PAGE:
• "[If he did not abscond] I end up dying here anyway ... I could stay here, but that would be certain, at least metaphorical death"
  • "once asylum is held it is pretty okay"

And the corresponding drawbacks:

  • "its pretty amoral" / "a part of me just isn't this amoral"
  • "it is uncertain whether I can remain overseas" and there is fear that "I'll be deported"
  • "[Asylum]'s in the master plan but there is no way of telling how possible that will be ... if not I am forced to return to Singapore where I will then die even more"

He then concluded that his "real decesion [sic] making rubric" was "stay for certain destruction, but there is that element of certainty. Or leave, and everything is uncertain, but potentially adverting [sic] this problem".

From this, prosecutors argued that an "irresistible inference" could be made that the accused had conceived a "plausible and long-term plan to abscond".

They argued that he had already displayed a propensity for premeditation and planning in committing the offences, having allegedly lured the women to his residence and recorded them in the toilet without their knowledge.

This same premeditation, prosecutors argue, can now be observed in his plan to abscond.

The prosecution also repeated that the man did not reveal any concern about his finances or sustaining himself overseas, which indicated that he is "well capable of surviving outside Singapore for sustained periods, whether he is funded by his family or by some other means."

The prosecution stated that although the man's "master plan" was not executed during his last departure from Singapore, the increased charges and stronger evidence indicate that his situation was now more dire than before.

The man was now aware of the full extent of the charges against him, the prosecution argued, and was more likely to carry out his plan now, should he be given permission to leave Singapore.

10 of 12 victims requested that alleged voyeur be identified publicly: prosecutors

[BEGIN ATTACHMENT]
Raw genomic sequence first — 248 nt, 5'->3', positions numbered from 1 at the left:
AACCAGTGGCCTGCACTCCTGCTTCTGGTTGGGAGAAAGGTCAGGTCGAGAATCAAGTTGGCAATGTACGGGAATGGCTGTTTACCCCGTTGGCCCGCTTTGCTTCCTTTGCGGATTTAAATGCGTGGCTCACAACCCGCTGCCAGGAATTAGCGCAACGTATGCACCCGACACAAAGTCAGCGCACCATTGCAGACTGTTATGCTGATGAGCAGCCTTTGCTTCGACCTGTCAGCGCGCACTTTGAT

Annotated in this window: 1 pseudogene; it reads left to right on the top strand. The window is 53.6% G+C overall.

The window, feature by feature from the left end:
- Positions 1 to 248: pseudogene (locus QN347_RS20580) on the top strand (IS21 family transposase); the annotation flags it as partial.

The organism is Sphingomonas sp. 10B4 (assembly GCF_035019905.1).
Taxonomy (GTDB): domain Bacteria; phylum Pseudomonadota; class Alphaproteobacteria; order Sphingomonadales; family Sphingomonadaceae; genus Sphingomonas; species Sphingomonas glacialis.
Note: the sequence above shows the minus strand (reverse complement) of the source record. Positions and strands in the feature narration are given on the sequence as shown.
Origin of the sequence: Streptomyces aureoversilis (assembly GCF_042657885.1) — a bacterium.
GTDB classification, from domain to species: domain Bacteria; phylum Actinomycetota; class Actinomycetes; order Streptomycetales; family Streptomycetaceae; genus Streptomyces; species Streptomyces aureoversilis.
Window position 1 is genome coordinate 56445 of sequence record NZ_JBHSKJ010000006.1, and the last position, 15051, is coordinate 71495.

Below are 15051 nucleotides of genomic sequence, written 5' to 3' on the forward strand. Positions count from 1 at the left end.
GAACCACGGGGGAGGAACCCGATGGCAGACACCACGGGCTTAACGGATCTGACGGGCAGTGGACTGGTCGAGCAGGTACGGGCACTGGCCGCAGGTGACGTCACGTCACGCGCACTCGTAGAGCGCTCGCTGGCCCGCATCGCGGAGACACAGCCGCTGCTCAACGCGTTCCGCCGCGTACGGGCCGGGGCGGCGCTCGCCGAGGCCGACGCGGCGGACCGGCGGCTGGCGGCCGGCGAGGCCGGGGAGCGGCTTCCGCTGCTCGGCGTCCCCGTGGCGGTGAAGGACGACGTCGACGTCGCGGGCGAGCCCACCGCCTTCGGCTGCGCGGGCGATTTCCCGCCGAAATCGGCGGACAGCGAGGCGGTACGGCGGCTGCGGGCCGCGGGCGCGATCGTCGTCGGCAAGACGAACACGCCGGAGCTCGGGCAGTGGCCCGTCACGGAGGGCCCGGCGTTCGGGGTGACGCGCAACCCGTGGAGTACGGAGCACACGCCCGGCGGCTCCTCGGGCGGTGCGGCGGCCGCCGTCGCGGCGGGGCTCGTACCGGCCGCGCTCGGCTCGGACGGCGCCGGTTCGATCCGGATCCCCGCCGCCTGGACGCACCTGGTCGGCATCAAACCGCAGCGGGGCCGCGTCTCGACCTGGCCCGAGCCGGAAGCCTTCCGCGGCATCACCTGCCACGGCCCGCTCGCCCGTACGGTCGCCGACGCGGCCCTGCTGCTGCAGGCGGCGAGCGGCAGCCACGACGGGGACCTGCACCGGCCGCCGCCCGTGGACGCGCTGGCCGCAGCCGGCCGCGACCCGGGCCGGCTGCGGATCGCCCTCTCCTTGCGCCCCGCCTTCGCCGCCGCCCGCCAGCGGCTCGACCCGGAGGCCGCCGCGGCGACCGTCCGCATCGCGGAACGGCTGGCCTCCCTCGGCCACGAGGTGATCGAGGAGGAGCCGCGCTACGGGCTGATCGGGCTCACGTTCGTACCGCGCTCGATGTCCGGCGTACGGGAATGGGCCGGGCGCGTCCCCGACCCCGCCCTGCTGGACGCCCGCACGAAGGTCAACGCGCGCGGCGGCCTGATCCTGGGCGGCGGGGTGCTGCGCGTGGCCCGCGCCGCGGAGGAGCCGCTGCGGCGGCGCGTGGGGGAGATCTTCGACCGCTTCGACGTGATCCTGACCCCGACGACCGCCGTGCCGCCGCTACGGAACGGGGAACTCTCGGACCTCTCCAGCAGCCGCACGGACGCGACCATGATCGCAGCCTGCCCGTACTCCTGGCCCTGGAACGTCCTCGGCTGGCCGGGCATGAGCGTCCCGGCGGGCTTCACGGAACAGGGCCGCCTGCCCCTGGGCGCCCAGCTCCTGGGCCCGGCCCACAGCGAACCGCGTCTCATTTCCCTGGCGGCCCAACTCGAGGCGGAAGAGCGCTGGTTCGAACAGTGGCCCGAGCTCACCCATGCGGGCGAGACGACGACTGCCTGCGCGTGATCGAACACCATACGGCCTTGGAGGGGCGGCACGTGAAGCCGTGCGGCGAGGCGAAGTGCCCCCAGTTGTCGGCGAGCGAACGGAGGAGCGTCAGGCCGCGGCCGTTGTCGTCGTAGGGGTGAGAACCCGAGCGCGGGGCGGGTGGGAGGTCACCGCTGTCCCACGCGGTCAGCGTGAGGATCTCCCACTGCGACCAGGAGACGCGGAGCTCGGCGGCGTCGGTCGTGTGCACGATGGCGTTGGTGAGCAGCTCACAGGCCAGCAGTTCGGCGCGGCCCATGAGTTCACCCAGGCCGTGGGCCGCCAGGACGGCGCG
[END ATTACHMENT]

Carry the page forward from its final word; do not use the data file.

Meanwhile, regarding the lifting of the gag order on the accused's identity, prosecutors also reportedly said 10 of the 12 victims identified in the case so far have expressly requested that their alleged perpetrator be identified publicly.

As for the other two victims, one, according to CNA, is under the age of 16 and her family requested she not be consulted about this, and the other expressed reservations about identifying him.

CNA reported that prosecutors argued that there was public interest in the identity of the alleged voyeur, which outweighed the risk and likelihood of his alleged victims being identified. Besides, they added, the media can be guided on the information that is safe to include and which should be excluded in their reports to ensure the victims' identities are protected.

Defence: being charged was "a harrowing experience"; text exchange was "an outburst" and accused was referring to his actual death

Responding to these arguments, CNA reported that the accused's defence lawyer argued that "people started to point at him as the potential offender" after he was first charged, also because some articles detailed his specific school term dates.

The counsel, Kalidass Murugaiyan, submitted a medical report showing that the accused has since 2016 been seeing a doctor for adjustment disorder and a depressed mood.

He also showed text messages the accused sent to another friend on Oct. 3 (a day after he was first charged) after saying he realised that absconding wasn't the right thing to do.

His text was quoted in CNA:

“I need to die. Abatement by death closes this. Doesn't matter if I'm innocent or guilty or whatever. Damage is dealt.”

Decision adjourned to Thursday

According to CNA, after hearing arguments from both the prosecution and the defence for an hour and a half, District Judge Adam Nakhoda said he needed to consider the fresh evidence before him, and adjourned his decision to Thursday afternoon, Jan. 16.

This is despite him saying that he was "loath to delay this matter".

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Top image from Wikipedia.